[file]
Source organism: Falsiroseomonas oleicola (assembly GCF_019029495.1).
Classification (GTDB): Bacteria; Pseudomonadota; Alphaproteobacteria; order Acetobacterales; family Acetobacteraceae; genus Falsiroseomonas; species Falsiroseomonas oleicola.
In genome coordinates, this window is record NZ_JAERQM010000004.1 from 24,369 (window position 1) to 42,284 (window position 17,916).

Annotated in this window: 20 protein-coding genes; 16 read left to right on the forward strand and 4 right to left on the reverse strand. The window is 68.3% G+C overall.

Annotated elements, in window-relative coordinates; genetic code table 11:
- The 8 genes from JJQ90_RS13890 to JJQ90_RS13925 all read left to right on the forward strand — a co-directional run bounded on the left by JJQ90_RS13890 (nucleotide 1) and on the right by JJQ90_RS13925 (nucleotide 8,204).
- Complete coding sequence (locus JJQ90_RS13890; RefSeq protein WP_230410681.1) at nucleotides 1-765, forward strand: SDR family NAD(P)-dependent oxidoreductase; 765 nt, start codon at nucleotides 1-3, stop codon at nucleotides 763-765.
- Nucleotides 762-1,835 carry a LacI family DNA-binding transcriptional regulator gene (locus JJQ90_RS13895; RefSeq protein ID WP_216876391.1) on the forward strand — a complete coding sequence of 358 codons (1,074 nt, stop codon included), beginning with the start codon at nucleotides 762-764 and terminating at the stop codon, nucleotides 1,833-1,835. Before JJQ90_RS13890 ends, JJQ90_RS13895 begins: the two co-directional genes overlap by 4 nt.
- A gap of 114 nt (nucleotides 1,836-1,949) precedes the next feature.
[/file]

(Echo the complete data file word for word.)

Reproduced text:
Source organism: Falsiroseomonas oleicola (assembly GCF_019029495.1).
Classification (GTDB): Bacteria; Pseudomonadota; Alphaproteobacteria; order Acetobacterales; family Acetobacteraceae; genus Falsiroseomonas; species Falsiroseomonas oleicola.
In genome coordinates, this window is record NZ_JAERQM010000004.1 from 24,369 (window position 1) to 42,284 (window position 17,916).

Annotated in this window: 20 protein-coding genes; 16 read left to right on the forward strand and 4 right to left on the reverse strand. The window is 68.3% G+C overall.

Annotated elements, in window-relative coordinates; genetic code table 11:
- The 8 genes from JJQ90_RS13890 to JJQ90_RS13925 all read left to right on the forward strand — a co-directional run bounded on the left by JJQ90_RS13890 (nucleotide 1) and on the right by JJQ90_RS13925 (nucleotide 8,204).
- Complete coding sequence (locus JJQ90_RS13890; RefSeq protein WP_230410681.1) at nucleotides 1-765, forward strand: SDR family NAD(P)-dependent oxidoreductase; 765 nt, start codon at nucleotides 1-3, stop codon at nucleotides 763-765.
- Nucleotides 762-1,835 carry a LacI family DNA-binding transcriptional regulator gene (locus JJQ90_RS13895; RefSeq protein ID WP_216876391.1) on the forward strand — a complete coding sequence of 358 codons (1,074 nt, stop codon included), beginning with the start codon at nucleotides 762-764 and terminating at the stop codon, nucleotides 1,833-1,835. Before JJQ90_RS13890 ends, JJQ90_RS13895 begins: the two co-directional genes overlap by 4 nt.
- A gap of 114 nt (nucleotides 1,836-1,949) precedes the next feature.